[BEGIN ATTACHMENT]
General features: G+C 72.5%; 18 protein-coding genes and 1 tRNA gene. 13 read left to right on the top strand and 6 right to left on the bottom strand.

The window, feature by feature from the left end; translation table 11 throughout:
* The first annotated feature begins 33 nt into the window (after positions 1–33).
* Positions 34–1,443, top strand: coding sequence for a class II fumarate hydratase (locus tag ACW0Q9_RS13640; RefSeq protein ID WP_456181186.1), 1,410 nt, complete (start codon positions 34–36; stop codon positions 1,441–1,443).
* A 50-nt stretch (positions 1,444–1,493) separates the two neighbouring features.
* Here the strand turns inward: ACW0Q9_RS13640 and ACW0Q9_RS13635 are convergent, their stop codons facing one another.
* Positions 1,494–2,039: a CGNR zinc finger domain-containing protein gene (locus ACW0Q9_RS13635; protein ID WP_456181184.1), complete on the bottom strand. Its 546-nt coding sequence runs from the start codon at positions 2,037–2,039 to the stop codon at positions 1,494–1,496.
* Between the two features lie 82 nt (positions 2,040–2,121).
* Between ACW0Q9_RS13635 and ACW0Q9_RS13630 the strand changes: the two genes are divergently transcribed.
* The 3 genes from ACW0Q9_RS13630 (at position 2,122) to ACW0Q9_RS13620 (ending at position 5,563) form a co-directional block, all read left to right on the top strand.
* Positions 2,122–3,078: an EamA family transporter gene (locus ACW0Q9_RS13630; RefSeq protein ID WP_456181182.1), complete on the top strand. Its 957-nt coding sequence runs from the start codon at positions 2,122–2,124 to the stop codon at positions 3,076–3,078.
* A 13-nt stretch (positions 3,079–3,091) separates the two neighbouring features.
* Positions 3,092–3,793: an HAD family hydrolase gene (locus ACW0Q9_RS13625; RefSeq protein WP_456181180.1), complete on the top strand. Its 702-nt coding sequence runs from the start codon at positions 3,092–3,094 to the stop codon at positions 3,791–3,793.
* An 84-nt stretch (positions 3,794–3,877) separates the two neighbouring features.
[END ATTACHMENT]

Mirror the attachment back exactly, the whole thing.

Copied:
General features: G+C 72.5%; 18 protein-coding genes and 1 tRNA gene. 13 read left to right on the top strand and 6 right to left on the bottom strand.

The window, feature by feature from the left end; translation table 11 throughout:
* The first annotated feature begins 33 nt into the window (after positions 1–33).
* Positions 34–1,443, top strand: coding sequence for a class II fumarate hydratase (locus tag ACW0Q9_RS13640; RefSeq protein ID WP_456181186.1), 1,410 nt, complete (start codon positions 34–36; stop codon positions 1,441–1,443).
* A 50-nt stretch (positions 1,444–1,493) separates the two neighbouring features.
* Here the strand turns inward: ACW0Q9_RS13640 and ACW0Q9_RS13635 are convergent, their stop codons facing one another.
* Positions 1,494–2,039: a CGNR zinc finger domain-containing protein gene (locus ACW0Q9_RS13635; protein ID WP_456181184.1), complete on the bottom strand. Its 546-nt coding sequence runs from the start codon at positions 2,037–2,039 to the stop codon at positions 1,494–1,496.
* Between the two features lie 82 nt (positions 2,040–2,121).
* Between ACW0Q9_RS13635 and ACW0Q9_RS13630 the strand changes: the two genes are divergently transcribed.
* The 3 genes from ACW0Q9_RS13630 (at position 2,122) to ACW0Q9_RS13620 (ending at position 5,563) form a co-directional block, all read left to right on the top strand.
* Positions 2,122–3,078: an EamA family transporter gene (locus ACW0Q9_RS13630; RefSeq protein ID WP_456181182.1), complete on the top strand. Its 957-nt coding sequence runs from the start codon at positions 2,122–2,124 to the stop codon at positions 3,076–3,078.
* A 13-nt stretch (positions 3,079–3,091) separates the two neighbouring features.
* Positions 3,092–3,793: an HAD family hydrolase gene (locus ACW0Q9_RS13625; RefSeq protein WP_456181180.1), complete on the top strand. Its 702-nt coding sequence runs from the start codon at positions 3,092–3,094 to the stop codon at positions 3,791–3,793.
* An 84-nt stretch (positions 3,794–3,877) separates the two neighbouring features.